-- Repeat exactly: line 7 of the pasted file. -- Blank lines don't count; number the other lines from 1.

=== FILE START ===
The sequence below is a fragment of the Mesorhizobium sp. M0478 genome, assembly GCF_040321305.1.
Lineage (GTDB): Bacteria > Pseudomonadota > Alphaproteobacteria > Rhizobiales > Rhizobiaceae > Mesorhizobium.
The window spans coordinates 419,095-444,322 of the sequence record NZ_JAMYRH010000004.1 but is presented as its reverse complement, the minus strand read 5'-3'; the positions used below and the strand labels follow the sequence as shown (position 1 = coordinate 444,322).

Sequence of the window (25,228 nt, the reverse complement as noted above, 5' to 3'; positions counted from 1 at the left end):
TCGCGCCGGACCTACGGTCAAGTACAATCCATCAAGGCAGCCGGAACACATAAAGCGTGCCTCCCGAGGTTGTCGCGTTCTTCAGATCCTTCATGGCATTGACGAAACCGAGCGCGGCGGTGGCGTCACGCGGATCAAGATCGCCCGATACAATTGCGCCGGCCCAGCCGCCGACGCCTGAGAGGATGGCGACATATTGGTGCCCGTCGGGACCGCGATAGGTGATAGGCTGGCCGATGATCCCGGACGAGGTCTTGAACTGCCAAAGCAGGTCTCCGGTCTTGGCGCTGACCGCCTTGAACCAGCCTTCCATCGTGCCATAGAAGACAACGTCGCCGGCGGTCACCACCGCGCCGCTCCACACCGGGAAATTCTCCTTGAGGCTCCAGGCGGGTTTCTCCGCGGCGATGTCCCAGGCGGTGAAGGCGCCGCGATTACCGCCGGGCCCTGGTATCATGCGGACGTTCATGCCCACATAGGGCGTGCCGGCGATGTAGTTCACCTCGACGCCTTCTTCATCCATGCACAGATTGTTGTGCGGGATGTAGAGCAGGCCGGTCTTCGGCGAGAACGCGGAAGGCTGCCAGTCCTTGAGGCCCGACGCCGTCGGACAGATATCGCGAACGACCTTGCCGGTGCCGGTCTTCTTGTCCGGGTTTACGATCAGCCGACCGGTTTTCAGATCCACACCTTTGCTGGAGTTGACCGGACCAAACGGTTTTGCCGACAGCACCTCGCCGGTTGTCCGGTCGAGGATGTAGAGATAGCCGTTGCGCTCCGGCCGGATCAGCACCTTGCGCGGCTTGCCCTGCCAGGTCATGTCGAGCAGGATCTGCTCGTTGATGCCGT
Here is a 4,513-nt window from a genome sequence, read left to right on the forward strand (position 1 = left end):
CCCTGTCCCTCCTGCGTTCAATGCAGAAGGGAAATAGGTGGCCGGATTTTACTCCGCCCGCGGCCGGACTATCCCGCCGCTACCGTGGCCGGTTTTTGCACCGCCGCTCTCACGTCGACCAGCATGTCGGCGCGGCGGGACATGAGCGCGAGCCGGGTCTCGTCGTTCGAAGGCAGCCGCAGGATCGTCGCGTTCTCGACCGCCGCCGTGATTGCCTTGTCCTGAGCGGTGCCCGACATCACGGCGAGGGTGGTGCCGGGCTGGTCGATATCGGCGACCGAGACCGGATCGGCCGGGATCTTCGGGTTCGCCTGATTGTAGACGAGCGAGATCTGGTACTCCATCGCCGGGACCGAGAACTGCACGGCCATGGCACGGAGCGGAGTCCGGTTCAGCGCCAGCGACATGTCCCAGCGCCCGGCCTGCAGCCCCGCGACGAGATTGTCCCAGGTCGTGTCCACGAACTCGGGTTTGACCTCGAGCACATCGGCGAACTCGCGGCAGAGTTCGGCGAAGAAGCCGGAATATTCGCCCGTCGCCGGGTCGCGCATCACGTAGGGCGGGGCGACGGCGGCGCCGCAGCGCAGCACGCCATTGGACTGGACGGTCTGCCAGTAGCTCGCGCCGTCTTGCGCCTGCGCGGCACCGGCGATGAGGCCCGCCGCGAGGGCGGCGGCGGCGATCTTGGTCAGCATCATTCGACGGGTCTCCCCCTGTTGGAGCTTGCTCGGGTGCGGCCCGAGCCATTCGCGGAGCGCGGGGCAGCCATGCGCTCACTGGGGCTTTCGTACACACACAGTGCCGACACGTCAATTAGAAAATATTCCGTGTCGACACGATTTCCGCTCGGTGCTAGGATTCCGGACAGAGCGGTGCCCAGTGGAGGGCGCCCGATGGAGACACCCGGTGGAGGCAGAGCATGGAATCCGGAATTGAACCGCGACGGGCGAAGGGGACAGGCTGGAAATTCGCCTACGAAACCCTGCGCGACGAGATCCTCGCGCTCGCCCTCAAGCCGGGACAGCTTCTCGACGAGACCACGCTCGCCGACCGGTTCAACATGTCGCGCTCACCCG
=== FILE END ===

CCCTGTCCCTCCTGCGTTCAATGCAGAAGGGAAATAGGTGGCCGGATTTTACTCCGCCCGCGGCCGGACTATCCCGCCGCTACCGTGGCCGGTTTTTGCACCGCCGCTCTCACGTCGACCAGCATGTCGGCGCGGCGGGACATGAGCGCGAGCCGGGTCTCGTCGTTCGAAGGCAGCCGCAGGATCGTCGCGTTCTCGACCGCCGCCGTGATTGCCTTGTCCTGAGCGGTGCCCGACATCACGGCGAGGGTGGTGCCGGGCTGGTCGATATCGGCGACCGAGACCGGATCGGCCGGGATCTTCGGGTTCGCCTGATTGTAGACGAGCGAGATCTGGTACTCCATCGCCGGGACCGAGAACTGCACGGCCATGGCACGGAGCGGAGTCCGGTTCAGCGCCAGCGACATGTCCCAGCGCCCGGCCTGCAGCCCCGCGACGAGATTGTCCCAGGTCGTGTCCACGAACTCGGGTTTGACCTCGAGCACATCGGCGAACTCGCGGCAGAGTTCGGCGAAGAAGCCGGAATATTCGCCCGTCGCCGGGTCGCGCATCACGTAGGGCGGGGCGACGGCGGCGCCGCAGCGCAGCACGCCATTGGACTGGACGGTCTGCCAGTAGCTCGCGCCGTCTTGCGCCTGCGCGGCACCGGCGATGAGGCCCGCCGCGAGGGCGGCGGCGGCGATCTTGGTCAGCATCATTCGACGGGTCTCCCCCTGTTGGAGCTTGCTCGGGTGCGGCCCGAGCCATTCGCGGAGCGCGGGGCAGCCATGCGCTCACTGGGGCTTTCGTACACACACAGTGCCGACACGTCAATTAGAAAATATTCCGTGTCGACACGATTTCCGCTCGGTGCTAGGATTCCGGACAGAGCGGTGCCCAGTGGAGGGCGCCCGATGGAGACACCCGGTGGAGGCAGAGCATGGAATCCGGAATTGAACCGCGACGGGCGAAGGGGACAGGCTGGAAATTCGCCTACGAAACCCTGCGCGACGAGATCCTCGCGCTCGCCCTCAAGCCGGGACAGCTTCTCGACGAGACCACGCTCGCCGACCGGTTCAACATGTCGCGCTCACCCG